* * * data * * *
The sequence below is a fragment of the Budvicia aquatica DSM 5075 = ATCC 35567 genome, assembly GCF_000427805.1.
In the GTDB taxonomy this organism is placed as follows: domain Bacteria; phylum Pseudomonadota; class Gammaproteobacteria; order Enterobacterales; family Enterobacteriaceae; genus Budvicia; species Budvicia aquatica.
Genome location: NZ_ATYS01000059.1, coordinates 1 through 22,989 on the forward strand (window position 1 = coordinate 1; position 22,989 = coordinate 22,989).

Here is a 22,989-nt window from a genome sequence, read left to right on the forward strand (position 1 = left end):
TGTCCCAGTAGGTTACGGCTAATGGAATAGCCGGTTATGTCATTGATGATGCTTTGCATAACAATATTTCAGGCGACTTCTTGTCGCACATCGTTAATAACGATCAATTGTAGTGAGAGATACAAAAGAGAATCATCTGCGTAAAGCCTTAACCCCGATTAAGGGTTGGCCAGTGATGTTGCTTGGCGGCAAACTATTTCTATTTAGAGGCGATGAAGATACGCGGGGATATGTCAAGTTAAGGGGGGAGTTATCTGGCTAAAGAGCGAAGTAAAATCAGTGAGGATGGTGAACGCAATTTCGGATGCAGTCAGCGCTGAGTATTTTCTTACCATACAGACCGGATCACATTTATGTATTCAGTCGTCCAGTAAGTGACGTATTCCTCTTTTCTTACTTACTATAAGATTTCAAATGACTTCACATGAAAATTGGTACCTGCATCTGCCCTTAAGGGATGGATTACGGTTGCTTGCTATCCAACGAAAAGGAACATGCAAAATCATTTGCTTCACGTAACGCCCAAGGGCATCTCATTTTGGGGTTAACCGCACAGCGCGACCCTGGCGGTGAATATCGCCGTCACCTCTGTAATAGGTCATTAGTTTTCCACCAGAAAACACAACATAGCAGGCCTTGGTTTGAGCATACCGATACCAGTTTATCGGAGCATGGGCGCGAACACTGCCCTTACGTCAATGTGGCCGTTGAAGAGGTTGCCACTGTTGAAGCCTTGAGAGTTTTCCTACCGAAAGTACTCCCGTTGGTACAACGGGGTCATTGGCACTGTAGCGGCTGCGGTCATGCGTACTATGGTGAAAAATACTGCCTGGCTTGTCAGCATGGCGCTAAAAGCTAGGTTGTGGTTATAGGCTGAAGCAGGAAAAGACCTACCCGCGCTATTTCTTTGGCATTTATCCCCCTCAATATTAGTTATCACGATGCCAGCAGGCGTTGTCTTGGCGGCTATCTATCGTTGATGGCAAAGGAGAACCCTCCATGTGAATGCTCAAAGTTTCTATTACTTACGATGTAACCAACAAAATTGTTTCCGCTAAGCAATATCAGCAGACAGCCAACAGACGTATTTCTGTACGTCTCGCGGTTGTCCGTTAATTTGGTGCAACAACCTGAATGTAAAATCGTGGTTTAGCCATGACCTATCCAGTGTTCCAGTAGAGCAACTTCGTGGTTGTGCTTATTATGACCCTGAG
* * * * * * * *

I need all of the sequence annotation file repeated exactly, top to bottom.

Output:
The sequence below is a fragment of the Budvicia aquatica DSM 5075 = ATCC 35567 genome, assembly GCF_000427805.1.
In the GTDB taxonomy this organism is placed as follows: domain Bacteria; phylum Pseudomonadota; class Gammaproteobacteria; order Enterobacterales; family Enterobacteriaceae; genus Budvicia; species Budvicia aquatica.
Genome location: NZ_ATYS01000059.1, coordinates 1 through 22,989 on the forward strand (window position 1 = coordinate 1; position 22,989 = coordinate 22,989).

Here is a 22,989-nt window from a genome sequence, read left to right on the forward strand (position 1 = left end):
TGTCCCAGTAGGTTACGGCTAATGGAATAGCCGGTTATGTCATTGATGATGCTTTGCATAACAATATTTCAGGCGACTTCTTGTCGCACATCGTTAATAACGATCAATTGTAGTGAGAGATACAAAAGAGAATCATCTGCGTAAAGCCTTAACCCCGATTAAGGGTTGGCCAGTGATGTTGCTTGGCGGCAAACTATTTCTATTTAGAGGCGATGAAGATACGCGGGGATATGTCAAGTTAAGGGGGGAGTTATCTGGCTAAAGAGCGAAGTAAAATCAGTGAGGATGGTGAACGCAATTTCGGATGCAGTCAGCGCTGAGTATTTTCTTACCATACAGACCGGATCACATTTATGTATTCAGTCGTCCAGTAAGTGACGTATTCCTCTTTTCTTACTTACTATAAGATTTCAAATGACTTCACATGAAAATTGGTACCTGCATCTGCCCTTAAGGGATGGATTACGGTTGCTTGCTATCCAACGAAAAGGAACATGCAAAATCATTTGCTTCACGTAACGCCCAAGGGCATCTCATTTTGGGGTTAACCGCACAGCGCGACCCTGGCGGTGAATATCGCCGTCACCTCTGTAATAGGTCATTAGTTTTCCACCAGAAAACACAACATAGCAGGCCTTGGTTTGAGCATACCGATACCAGTTTATCGGAGCATGGGCGCGAACACTGCCCTTACGTCAATGTGGCCGTTGAAGAGGTTGCCACTGTTGAAGCCTTGAGAGTTTTCCTACCGAAAGTACTCCCGTTGGTACAACGGGGTCATTGGCACTGTAGCGGCTGCGGTCATGCGTACTATGGTGAAAAATACTGCCTGGCTTGTCAGCATGGCGCTAAAAGCTAGGTTGTGGTTATAGGCTGAAGCAGGAAAAGACCTACCCGCGCTATTTCTTTGGCATTTATCCCCCTCAATATTAGTTATCACGATGCCAGCAGGCGTTGTCTTGGCGGCTATCTATCGTTGATGGCAAAGGAGAACCCTCCATGTGAATGCTCAAAGTTTCTATTACTTACGATGTAACCAACAAAATTGTTTCCGCTAAGCAATATCAGCAGACAGCCAACAGACGTATTTCTGTACGTCTCGCGGTTGTCCGTTAATTTGGTGCAACAACCTGAATGTAAAATCGTGGTTTAGCCATGACCTATCCAGTGTTCCAGTAGAGCAACTTCGTGGTTGTGCTTATTATGACCCTGAG